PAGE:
Steinberg, 42, who handled technology, media and telecommunications stocks at SAC Capital’s Sigma Capital Management unit, was the longest-serving employee at the hedge fund convicted in the U.S. probe.
In the hedge fund record books, there will always be doubts about how Steven A. Cohen outperformed rivals for more than 20 years.
Billionaire Steven Cohen’s SAC Capital Advisors LP, the hedge fund firm accused of fostering a culture of rampant insider trading, has agreed to plead guilty to a federal indictment and pay $1.8 billion, the U.S. said.
SAC Capital Advisors LP will plead guilty to securities fraud as soon as today, the biggest hedge-fund firm to resolve charges in the U.S. government’s six-year crackdown on insider trading, according to a person familiar with the matter.
New York Times reports SAC could agree to a possible $1 billion settlement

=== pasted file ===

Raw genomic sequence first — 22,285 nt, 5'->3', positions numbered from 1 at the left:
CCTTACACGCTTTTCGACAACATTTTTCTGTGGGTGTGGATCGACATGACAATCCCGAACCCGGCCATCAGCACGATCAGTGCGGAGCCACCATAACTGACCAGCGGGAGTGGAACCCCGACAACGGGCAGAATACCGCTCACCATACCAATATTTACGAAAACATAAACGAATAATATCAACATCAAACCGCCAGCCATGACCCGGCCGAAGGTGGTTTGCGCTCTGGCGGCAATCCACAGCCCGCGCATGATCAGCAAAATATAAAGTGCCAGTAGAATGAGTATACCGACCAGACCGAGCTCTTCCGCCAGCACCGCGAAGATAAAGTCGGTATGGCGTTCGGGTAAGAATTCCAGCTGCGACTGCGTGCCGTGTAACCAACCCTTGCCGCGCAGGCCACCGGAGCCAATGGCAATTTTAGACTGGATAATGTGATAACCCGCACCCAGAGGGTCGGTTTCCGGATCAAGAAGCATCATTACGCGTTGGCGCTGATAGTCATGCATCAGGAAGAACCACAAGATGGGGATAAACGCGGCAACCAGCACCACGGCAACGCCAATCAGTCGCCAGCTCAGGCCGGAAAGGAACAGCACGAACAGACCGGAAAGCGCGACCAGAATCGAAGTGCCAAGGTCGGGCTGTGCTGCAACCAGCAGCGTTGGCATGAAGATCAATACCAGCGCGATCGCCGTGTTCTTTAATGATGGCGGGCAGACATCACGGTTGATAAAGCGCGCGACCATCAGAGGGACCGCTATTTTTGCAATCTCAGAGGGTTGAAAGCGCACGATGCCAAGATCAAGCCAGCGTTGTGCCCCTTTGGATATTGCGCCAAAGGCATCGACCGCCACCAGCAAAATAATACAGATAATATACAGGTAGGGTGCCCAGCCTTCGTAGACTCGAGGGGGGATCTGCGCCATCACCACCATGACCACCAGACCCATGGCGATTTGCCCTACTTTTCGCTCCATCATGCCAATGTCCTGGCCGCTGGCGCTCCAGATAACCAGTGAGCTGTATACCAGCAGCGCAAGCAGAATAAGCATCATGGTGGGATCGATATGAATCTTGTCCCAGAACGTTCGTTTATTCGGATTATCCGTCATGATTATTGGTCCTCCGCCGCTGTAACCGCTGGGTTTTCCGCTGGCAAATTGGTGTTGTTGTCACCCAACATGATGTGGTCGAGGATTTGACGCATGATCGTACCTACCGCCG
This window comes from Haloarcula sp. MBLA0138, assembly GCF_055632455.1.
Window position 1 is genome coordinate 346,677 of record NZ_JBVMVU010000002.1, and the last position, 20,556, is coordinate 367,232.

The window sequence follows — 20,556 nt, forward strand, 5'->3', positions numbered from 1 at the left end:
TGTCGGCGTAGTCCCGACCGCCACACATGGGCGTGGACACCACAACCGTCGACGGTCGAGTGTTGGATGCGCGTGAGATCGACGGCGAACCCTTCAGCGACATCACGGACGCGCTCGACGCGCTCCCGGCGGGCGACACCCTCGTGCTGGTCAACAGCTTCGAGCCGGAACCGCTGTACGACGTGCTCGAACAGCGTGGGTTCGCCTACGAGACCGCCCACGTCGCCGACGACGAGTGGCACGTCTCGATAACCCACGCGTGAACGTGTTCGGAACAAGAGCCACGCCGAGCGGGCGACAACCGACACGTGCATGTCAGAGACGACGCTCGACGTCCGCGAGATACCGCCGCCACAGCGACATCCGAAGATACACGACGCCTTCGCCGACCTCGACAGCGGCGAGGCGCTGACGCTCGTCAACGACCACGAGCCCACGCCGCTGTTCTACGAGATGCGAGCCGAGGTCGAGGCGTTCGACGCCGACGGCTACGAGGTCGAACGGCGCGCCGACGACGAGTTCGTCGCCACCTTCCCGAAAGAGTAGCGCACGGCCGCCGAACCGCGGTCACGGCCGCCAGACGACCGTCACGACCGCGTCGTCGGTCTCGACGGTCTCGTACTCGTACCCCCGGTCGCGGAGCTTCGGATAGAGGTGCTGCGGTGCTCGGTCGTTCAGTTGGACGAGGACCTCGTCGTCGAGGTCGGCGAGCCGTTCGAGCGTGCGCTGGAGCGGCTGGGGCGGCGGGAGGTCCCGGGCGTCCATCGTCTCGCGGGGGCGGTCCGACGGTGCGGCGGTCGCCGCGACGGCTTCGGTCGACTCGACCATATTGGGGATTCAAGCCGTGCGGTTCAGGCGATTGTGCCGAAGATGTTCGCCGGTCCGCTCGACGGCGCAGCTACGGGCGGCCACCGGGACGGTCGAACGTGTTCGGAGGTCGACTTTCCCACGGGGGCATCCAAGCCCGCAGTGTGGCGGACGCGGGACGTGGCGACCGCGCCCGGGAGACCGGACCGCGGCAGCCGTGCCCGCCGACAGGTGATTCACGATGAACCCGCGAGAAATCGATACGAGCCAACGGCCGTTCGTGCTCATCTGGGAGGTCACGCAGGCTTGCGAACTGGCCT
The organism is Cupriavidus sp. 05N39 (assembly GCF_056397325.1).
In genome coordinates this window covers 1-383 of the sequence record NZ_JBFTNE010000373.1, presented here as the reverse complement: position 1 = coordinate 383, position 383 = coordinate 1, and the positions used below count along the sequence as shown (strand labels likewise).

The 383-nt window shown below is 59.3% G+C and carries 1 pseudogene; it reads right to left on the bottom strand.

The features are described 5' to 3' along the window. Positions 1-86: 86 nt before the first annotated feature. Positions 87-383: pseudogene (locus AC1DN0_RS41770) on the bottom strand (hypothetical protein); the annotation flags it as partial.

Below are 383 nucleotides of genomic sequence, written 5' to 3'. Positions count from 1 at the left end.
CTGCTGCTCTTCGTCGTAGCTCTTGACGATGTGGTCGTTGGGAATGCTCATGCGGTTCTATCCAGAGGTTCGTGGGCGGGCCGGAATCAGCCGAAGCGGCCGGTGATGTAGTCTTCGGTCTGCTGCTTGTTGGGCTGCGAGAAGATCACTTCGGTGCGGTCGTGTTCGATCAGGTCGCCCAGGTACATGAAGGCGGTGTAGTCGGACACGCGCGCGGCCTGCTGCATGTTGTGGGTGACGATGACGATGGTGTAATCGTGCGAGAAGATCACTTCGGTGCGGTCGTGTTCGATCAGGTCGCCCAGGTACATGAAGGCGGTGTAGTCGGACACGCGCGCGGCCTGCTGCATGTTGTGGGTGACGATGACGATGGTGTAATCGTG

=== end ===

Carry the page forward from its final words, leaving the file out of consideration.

SAC Capital Advisors LP, the hedge-fund firm that’s facing federal insider-trading charges and a money-laundering lawsuit, shuttered one of its trading units, according to a person with knowledge of the matter.
The probe of SAC Capital Advisors LP, which has led to insider-trading charges against the hedge fund and eight SAC employees, has snared an outside analyst who is accused of giving illegal tips to a former SAC manager.
Insider trading evidence against SAC Capital Advisors LP includes court-authorized wiretaps, a U.S. prosecutor said at the $14 billion hedge fund’s arraignment in federal court in Manhattan.
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In April 2008, three months before drug makers Elan Corp. and Wyeth were scheduled to release results of their Alzheimer’s drug trial, two health-care analysts for hedge-fund manager Steven A. Cohen warned their boss in an e-mail that a doctor, who implied he had seen inside information about the trial, said it wasn’t going well.